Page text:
Although Jewish rabbis were a fixture at several inaugurations after Truman invited one to pray at his 1949 inaugural, one has not prayed at a presidential inauguration since Reagan’s second inauguration in 1985.
Myrlie Evers-Williams, widow of civil rights activist Medgar Evers (who was killed 50 years ago this year), will deliver the invocation.
With her prayer, she will become the first woman and first layperson to pray at a presidential inauguration.
Episcopalian minister Louis León, pastor of Saint John’s Church near the White House, will offer the benediction.
León, whose church is often called the “Church of the Presidents” due to its close connections to many presidents, also prayed at George W. Bush’s second inauguration in 2005.
León was added to the program after the pastor initially chosen withdrew in the midst of controversy.
Louie Giglio, a conservative evangelical popular with students, withdrew after facing criticism from some liberals over a sermon he delivered on homosexuality two decades ago.
In addition to the official prayers, Obama will likely invoke God during his inaugural address, as have most modern presidents.
Obama offered several references to God and religious faith during his first inaugural address in 2009.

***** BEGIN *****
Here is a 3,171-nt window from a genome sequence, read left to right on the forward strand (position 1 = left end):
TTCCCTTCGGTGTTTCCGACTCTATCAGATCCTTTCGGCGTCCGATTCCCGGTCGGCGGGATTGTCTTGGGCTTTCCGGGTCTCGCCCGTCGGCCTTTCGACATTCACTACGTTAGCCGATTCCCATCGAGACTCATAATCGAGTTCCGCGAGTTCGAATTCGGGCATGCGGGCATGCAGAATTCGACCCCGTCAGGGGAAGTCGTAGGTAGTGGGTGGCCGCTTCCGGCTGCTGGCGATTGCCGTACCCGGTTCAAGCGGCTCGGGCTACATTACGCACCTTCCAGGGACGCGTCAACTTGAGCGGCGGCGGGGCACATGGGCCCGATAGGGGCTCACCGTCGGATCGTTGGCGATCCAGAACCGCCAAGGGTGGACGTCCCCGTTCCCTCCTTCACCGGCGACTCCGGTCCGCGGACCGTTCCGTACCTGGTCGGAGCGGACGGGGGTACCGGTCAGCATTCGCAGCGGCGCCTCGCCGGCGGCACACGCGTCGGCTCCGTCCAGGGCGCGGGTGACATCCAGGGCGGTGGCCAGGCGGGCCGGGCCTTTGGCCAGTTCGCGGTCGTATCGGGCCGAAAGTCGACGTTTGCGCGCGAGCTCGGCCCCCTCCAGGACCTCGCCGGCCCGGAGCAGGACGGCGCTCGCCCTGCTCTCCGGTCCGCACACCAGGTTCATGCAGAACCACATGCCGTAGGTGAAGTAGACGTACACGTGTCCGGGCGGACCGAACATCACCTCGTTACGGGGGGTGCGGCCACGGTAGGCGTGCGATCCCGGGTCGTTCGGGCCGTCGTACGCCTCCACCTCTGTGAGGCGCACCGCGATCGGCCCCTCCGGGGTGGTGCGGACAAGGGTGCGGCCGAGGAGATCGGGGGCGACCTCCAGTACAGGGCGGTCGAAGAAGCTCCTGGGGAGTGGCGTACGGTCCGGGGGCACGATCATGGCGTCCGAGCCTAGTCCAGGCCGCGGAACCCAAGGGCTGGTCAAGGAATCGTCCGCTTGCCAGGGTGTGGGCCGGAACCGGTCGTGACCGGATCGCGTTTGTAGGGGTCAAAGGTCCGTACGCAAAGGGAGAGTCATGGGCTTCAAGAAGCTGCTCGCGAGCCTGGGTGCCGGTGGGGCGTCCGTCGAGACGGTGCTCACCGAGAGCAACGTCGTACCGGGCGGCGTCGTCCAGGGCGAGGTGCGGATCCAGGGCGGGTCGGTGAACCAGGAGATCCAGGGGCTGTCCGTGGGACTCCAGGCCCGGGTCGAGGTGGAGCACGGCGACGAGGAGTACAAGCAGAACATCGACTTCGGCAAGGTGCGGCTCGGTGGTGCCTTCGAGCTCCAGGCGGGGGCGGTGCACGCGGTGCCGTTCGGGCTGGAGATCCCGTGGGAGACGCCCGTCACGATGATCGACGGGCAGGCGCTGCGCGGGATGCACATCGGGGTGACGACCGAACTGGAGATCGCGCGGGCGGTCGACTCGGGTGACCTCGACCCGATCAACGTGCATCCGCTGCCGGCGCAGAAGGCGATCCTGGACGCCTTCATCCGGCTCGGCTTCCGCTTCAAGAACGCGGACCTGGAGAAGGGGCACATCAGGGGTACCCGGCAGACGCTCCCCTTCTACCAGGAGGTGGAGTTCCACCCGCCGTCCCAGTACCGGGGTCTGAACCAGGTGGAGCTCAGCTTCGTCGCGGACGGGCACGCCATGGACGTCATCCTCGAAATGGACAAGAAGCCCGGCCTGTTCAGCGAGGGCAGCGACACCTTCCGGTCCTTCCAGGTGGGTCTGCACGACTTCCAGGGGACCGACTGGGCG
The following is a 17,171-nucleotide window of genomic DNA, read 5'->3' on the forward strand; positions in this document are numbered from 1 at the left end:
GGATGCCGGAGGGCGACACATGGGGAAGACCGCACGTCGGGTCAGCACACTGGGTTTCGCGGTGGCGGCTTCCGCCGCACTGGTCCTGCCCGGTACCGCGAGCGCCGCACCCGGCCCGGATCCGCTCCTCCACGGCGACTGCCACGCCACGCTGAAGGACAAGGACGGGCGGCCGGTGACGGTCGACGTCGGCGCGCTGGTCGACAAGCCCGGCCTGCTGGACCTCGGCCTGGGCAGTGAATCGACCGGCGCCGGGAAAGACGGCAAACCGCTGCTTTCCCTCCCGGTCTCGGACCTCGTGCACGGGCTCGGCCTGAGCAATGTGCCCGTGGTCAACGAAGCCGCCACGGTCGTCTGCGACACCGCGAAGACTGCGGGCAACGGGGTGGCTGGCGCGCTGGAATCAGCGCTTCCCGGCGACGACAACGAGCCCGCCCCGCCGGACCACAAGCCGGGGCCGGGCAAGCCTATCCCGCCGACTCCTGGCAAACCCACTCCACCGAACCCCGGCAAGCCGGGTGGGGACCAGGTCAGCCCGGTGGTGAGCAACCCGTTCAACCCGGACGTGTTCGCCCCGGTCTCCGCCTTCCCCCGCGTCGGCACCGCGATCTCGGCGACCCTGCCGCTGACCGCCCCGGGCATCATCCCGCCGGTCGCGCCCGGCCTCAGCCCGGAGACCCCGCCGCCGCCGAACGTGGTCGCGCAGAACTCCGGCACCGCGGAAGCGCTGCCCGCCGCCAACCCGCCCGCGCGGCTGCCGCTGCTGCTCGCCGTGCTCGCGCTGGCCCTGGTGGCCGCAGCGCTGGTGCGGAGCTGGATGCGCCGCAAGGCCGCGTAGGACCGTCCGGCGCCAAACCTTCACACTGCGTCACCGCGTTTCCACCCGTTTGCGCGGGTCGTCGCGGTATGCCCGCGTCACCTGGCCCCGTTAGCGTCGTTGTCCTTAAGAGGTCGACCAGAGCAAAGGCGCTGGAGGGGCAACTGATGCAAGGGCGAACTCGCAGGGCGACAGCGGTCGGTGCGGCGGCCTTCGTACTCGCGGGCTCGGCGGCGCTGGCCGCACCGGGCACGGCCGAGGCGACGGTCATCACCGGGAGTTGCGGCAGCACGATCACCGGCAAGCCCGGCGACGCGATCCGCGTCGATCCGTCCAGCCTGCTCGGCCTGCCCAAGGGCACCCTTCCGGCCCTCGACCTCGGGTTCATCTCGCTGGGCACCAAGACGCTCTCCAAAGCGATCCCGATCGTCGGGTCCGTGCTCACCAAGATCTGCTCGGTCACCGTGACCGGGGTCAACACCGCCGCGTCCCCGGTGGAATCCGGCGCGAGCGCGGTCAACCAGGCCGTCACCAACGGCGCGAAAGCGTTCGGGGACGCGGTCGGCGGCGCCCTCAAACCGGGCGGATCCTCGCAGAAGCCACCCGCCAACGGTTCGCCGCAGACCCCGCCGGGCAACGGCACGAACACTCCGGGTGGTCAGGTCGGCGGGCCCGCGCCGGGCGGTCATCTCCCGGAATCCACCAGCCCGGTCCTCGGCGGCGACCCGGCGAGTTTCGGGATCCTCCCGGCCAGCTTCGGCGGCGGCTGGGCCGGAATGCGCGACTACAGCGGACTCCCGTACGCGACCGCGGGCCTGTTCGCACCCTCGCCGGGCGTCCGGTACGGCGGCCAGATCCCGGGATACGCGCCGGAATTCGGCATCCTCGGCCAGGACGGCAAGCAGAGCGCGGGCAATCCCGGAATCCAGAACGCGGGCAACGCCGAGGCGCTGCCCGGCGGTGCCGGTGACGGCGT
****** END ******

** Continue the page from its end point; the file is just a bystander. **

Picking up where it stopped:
“Let it be said by our children’s children that … with eyes fixed on the horizon and God’s grace upon us, we carried forth that great gift of freedom and delivered it safely to future generations,” Obama declared as he made one of several religious references in the speech.
Presidential rhetoric scholars, Karlyn Kohrs Campbell and Kathleen Hall Jamieson, argued in their influential book “Presidents Creating the Presidency,” “Presidents enact the presidential role by placing themselves in God’s hands” and therefore are “not fully invested as president” without religious prayers and statements to complete “the rite of investiture.”
Although the U.S. lacks an official state religion, today’s inauguration of Obama will demonstrate the pervasive influence of civil religious expectations as elements of church and state work together to officially bless the start of the new term.
Brian Kaylor is a contributing editor for EthicsDaily.com.